A View From Me on ‘23 – 2023 – the moment of truth for net-zero insurance companies

Peter Bosshard, coordinator of the international Insure Our Future campaign, says as the world stands on the brink insurers need to follow the science not look to the industry’s lowest common denominator.

The past year, climate change has brought unprecedented floods, heatwaves and droughts to large parts of the world. In early December Swiss Re estimated the economic costs of this year’s natural disasters at $260 billion (and counting). These figures don’t do justice to the human impacts of climate disasters. The floods in Pakistan displaced at least 33 million people, and the summer heatwaves claimed 20,000 lives in Europe alone.

We are currently experiencing 1.2°C of global warming and with the climate policies adopted so far,      will reach 2.7°C by the end of the century. Already scientists are warning that we are at the brink of several global tipping points, which are likely to trigger cascading disastrous impacts if crossed.

Insurance and reinsurance companies have responded to the escalating losses from climate disasters by raising their premiums and by withdrawing from regions particularly exposed to climate risks. Yet their models do not account for the chaos which may ensue across the planet once we cross climatic tipping points.

Scientists of the IPCC, the International Energy Agency and other bodies agree on what we must do to limit global warming to a somewhat manageable level of 1.5°C. We need to immediately stop expanding the extraction of coal, oil and gas and phase out the production and consumption of fossil fuels throughout the global economy over time.

Given their role as global risk managers and their privileged access to climate science, insurance companies are well placed to champion a rapid shift from fossil fuels to clean energy sources. So far 29 major insurers have committed to reduce their operational and insured emissions to net-zero by 2050 as members of the Net-Zero Insurance Alliance (NZIA), consistent with a maximum temperature rise of 1.5°C.

The UN Race to Zero campaign has defined what net-zero commitments need to mean in practice. Under the Race to Zero criteria, the NZIA members will need to “phase down and out all unabated fossil fuels as part of a global, just transition” by 2050, set targets to contribute their fair share towards a 50% reduction of global emissions by 2030, and prepare a plan on how they will meet these criteria by June 2023.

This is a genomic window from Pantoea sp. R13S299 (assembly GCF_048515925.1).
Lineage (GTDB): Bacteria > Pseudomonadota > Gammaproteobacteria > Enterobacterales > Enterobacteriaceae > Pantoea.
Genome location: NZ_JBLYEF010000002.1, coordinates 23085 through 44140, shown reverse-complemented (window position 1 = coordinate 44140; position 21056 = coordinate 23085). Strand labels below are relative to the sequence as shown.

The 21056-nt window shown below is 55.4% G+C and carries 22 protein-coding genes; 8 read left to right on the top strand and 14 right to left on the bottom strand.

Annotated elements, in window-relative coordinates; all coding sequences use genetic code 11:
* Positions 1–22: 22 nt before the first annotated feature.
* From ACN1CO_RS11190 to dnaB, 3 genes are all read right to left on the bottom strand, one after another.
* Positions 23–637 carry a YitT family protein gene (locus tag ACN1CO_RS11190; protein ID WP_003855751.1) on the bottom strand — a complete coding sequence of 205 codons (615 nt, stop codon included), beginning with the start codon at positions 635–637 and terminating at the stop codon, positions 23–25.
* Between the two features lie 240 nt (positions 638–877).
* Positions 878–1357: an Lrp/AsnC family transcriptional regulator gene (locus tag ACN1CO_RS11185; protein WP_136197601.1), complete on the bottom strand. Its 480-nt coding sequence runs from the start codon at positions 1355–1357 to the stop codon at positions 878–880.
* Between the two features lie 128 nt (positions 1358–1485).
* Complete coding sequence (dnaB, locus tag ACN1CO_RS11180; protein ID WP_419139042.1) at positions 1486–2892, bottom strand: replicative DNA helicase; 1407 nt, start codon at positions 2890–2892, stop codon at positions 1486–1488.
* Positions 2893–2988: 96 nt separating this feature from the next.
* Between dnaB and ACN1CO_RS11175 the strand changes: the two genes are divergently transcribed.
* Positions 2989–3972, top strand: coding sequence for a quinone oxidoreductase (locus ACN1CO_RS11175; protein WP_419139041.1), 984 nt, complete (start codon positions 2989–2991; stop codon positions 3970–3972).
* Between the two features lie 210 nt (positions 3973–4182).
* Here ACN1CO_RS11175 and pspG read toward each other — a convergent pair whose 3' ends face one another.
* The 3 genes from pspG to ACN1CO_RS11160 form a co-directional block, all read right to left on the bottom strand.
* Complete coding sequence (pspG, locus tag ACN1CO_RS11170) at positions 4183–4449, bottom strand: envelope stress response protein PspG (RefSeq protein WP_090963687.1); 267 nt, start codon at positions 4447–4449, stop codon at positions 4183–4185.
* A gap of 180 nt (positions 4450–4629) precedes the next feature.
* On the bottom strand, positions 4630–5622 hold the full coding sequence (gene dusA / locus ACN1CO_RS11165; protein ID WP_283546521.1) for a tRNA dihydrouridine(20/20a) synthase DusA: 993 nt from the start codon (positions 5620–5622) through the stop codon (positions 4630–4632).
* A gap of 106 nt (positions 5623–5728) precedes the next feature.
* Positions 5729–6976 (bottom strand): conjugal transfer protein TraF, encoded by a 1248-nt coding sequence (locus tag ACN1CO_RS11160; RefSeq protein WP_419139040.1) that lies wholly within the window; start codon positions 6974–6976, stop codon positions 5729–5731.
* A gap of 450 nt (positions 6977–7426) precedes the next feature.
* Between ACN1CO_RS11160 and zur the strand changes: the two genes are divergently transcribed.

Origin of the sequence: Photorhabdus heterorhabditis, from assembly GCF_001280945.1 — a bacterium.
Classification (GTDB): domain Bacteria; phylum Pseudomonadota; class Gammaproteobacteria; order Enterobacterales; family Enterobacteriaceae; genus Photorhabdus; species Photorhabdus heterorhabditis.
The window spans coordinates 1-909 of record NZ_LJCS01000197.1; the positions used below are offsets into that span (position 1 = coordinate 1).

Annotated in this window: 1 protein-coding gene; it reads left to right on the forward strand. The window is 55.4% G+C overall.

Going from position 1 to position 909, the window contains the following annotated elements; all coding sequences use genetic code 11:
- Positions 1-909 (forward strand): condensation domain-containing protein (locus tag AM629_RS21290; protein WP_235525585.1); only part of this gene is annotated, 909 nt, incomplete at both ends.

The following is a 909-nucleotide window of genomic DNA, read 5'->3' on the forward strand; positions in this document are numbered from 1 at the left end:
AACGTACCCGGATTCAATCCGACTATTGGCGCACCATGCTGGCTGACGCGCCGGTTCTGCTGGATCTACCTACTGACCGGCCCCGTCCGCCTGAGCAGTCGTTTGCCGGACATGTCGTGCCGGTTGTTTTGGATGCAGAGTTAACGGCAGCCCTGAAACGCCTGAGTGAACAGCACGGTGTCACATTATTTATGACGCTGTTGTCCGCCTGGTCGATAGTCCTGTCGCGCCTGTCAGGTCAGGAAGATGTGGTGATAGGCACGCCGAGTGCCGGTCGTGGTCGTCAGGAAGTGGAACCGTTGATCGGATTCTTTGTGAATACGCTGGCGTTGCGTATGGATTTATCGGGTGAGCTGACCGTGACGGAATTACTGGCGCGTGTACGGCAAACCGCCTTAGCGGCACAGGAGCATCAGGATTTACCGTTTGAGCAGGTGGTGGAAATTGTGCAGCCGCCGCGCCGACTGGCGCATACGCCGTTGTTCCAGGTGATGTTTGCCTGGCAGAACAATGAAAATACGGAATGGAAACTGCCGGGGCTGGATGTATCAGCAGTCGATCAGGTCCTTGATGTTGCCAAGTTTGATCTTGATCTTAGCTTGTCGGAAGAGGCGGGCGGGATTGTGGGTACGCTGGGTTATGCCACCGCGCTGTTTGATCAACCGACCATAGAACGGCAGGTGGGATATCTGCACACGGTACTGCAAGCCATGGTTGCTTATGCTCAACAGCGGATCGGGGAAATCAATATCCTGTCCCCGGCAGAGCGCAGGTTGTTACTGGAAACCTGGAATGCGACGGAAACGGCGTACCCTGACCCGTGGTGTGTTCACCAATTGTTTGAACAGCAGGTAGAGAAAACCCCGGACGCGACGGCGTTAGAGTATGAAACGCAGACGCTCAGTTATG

The NZIA is currently developing a protocol on how its members must set targets for reducing their insured emissions. The draft protocol which the alliance has shared remains far below what climate science demands and what its members have committed to as part of the Race to Zero:

The draft protocol remains silent on the phasing out of fossil fuels and declares the business lines typically used for underwriting new power and energy projects (Construction/Erection All Risk) to be out of scope.

Against the guidance of the Race to Zero criteria, the draft protocol only mandates insurers to set targets for reducing the scope 1 and 2 emissions but not the scope 3 emissions of the companies it underwrites. This would allow them to ignore the emissions from burning the fossil fuels which their underwriting enables.

The draft protocol only requires insurers to reduce their insured emissions by 31% by 2030 – far      below the 50% which they committed to under the Race to Zero criteria.

After drawn-out processes and preparations, net-zero insurers will face their moment of truth in implementing their net-zero commitments in 2023. In June they will have to report how they plan to implement the Race to Zero criteria and in July, they will need to publish their targets for reducing insured emissions under the NZIA protocol.

NZIA members have justified the many loopholes of their draft protocol with the need to reach a consensus among 29 different insurance companies. Yet they know that as a society we are standing at the brink of unmanageable climate breakdown. When they set their emissions reduction targets and start implementing them, they should not take guidance from the lowest common denominator within their industry, but follow climate science. Campaign organizations will pay close attention and will continue to call out leaders and laggards.